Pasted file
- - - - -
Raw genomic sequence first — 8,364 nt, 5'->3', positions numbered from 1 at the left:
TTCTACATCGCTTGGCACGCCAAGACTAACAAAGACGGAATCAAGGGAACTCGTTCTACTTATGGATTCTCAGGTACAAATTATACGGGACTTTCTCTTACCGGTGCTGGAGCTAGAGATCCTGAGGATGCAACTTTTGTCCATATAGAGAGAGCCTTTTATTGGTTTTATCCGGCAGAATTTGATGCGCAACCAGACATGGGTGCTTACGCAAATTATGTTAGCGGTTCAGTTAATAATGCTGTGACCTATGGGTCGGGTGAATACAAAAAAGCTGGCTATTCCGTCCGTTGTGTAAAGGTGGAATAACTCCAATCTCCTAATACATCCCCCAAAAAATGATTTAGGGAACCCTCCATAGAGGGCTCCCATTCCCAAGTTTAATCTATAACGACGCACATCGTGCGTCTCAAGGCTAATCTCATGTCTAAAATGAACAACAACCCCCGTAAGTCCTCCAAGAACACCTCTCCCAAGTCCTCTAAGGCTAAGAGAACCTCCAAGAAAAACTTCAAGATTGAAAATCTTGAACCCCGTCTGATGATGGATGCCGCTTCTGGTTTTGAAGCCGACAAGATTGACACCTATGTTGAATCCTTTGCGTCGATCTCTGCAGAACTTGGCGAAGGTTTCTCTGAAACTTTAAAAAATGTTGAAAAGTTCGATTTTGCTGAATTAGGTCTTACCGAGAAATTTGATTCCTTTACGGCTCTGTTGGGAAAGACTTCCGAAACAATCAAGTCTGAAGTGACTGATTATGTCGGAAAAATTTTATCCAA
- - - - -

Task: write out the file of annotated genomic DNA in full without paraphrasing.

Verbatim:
Raw genomic sequence first — 8,364 nt, 5'->3', positions numbered from 1 at the left:
TTCTACATCGCTTGGCACGCCAAGACTAACAAAGACGGAATCAAGGGAACTCGTTCTACTTATGGATTCTCAGGTACAAATTATACGGGACTTTCTCTTACCGGTGCTGGAGCTAGAGATCCTGAGGATGCAACTTTTGTCCATATAGAGAGAGCCTTTTATTGGTTTTATCCGGCAGAATTTGATGCGCAACCAGACATGGGTGCTTACGCAAATTATGTTAGCGGTTCAGTTAATAATGCTGTGACCTATGGGTCGGGTGAATACAAAAAAGCTGGCTATTCCGTCCGTTGTGTAAAGGTGGAATAACTCCAATCTCCTAATACATCCCCCAAAAAATGATTTAGGGAACCCTCCATAGAGGGCTCCCATTCCCAAGTTTAATCTATAACGACGCACATCGTGCGTCTCAAGGCTAATCTCATGTCTAAAATGAACAACAACCCCCGTAAGTCCTCCAAGAACACCTCTCCCAAGTCCTCTAAGGCTAAGAGAACCTCCAAGAAAAACTTCAAGATTGAAAATCTTGAACCCCGTCTGATGATGGATGCCGCTTCTGGTTTTGAAGCCGACAAGATTGACACCTATGTTGAATCCTTTGCGTCGATCTCTGCAGAACTTGGCGAAGGTTTCTCTGAAACTTTAAAAAATGTTGAAAAGTTCGATTTTGCTGAATTAGGTCTTACCGAGAAATTTGATTCCTTTACGGCTCTGTTGGGAAAGACTTCCGAAACAATCAAGTCTGAAGTGACTGATTATGTCGGAAAAATTTTATCCAA